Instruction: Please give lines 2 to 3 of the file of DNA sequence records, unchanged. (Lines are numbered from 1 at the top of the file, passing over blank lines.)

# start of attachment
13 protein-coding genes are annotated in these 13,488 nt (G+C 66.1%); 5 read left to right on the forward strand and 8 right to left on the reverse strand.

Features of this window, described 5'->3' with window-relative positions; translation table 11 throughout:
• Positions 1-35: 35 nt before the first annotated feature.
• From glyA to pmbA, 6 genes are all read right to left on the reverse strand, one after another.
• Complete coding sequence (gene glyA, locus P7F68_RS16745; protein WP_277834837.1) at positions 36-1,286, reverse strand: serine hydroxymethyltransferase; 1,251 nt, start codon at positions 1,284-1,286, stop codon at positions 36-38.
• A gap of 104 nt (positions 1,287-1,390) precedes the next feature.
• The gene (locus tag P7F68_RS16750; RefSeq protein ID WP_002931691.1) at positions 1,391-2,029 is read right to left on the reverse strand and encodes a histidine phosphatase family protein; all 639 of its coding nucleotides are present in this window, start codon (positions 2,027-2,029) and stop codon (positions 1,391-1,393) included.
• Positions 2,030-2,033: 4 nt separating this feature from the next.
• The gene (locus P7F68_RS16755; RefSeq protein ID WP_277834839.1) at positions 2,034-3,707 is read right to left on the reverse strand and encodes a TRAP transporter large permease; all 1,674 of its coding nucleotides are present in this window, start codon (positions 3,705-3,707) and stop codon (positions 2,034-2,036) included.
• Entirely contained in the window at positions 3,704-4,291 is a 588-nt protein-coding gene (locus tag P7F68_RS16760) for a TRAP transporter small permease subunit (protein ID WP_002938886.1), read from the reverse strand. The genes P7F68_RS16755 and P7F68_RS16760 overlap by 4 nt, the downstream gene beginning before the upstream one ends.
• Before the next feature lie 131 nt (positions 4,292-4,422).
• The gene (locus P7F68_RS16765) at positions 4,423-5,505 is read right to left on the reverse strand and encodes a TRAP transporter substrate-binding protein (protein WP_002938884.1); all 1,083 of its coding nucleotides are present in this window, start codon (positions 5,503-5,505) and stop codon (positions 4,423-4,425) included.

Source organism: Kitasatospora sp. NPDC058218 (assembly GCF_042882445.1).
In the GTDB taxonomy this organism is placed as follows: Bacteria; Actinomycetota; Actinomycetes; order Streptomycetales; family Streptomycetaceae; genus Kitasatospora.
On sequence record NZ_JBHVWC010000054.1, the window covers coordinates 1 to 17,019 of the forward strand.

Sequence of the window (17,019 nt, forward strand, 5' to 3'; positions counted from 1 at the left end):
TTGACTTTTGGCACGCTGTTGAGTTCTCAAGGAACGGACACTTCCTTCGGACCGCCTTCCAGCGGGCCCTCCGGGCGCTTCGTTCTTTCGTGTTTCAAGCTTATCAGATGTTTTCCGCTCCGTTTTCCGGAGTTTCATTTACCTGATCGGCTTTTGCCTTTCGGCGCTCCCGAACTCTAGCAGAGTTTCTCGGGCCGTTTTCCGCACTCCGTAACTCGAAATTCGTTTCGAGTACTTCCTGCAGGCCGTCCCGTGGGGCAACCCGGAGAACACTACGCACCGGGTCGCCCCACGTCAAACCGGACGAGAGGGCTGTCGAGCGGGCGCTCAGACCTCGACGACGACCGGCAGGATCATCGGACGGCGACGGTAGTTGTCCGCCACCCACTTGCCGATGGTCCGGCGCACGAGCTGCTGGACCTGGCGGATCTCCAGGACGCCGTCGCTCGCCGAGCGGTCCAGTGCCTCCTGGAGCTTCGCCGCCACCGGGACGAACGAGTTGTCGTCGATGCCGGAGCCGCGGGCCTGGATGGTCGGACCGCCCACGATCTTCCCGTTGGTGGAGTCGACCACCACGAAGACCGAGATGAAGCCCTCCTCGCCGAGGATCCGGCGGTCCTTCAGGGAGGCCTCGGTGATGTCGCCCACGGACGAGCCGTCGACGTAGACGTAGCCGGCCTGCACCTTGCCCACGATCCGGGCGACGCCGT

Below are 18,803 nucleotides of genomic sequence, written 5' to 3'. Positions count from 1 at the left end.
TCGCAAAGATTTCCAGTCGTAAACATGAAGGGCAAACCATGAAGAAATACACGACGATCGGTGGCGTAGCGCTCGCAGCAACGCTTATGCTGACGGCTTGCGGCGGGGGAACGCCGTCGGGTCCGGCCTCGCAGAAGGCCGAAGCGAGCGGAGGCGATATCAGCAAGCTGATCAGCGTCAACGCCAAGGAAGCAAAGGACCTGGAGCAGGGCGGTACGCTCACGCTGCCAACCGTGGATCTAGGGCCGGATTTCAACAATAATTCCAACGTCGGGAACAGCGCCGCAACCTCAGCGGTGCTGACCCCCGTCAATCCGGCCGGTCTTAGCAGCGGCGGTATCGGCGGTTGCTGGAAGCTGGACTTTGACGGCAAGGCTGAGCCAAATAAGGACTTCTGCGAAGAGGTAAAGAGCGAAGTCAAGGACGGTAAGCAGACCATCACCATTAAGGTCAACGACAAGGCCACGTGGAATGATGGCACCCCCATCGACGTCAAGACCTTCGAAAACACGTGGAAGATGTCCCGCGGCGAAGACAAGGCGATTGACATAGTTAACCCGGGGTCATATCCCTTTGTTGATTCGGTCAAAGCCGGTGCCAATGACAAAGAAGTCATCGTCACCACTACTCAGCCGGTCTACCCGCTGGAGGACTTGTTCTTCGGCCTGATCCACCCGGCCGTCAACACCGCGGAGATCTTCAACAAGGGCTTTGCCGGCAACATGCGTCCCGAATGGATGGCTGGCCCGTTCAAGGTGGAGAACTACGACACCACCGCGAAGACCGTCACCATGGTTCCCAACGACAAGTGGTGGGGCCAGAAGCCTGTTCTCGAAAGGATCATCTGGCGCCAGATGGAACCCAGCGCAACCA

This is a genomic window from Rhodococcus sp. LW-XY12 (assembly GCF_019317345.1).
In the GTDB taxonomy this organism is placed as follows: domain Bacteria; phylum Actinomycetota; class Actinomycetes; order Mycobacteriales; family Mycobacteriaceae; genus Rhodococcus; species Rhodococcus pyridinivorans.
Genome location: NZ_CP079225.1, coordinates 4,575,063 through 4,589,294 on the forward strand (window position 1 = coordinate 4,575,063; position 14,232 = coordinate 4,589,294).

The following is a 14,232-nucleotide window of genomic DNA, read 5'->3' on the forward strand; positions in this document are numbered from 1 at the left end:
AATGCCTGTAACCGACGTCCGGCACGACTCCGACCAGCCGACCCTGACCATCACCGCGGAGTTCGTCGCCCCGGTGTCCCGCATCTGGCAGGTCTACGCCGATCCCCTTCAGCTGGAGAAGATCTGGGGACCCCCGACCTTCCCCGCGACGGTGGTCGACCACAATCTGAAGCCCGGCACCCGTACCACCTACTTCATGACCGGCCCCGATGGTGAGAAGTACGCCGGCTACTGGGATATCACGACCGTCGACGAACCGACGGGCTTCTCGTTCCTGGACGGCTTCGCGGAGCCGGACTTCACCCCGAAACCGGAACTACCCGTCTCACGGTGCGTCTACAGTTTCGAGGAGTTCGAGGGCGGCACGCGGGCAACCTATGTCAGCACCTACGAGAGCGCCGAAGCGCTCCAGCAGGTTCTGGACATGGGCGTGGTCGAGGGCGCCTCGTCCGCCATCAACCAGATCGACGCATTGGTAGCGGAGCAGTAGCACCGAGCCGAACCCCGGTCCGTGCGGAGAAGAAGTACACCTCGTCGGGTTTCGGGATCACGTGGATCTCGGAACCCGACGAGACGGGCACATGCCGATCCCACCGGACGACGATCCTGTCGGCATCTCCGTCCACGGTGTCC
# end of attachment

Features of this window, described 5'->3' with window-relative positions; translation table 11 throughout:
• Positions 1-35: 35 nt before the first annotated feature.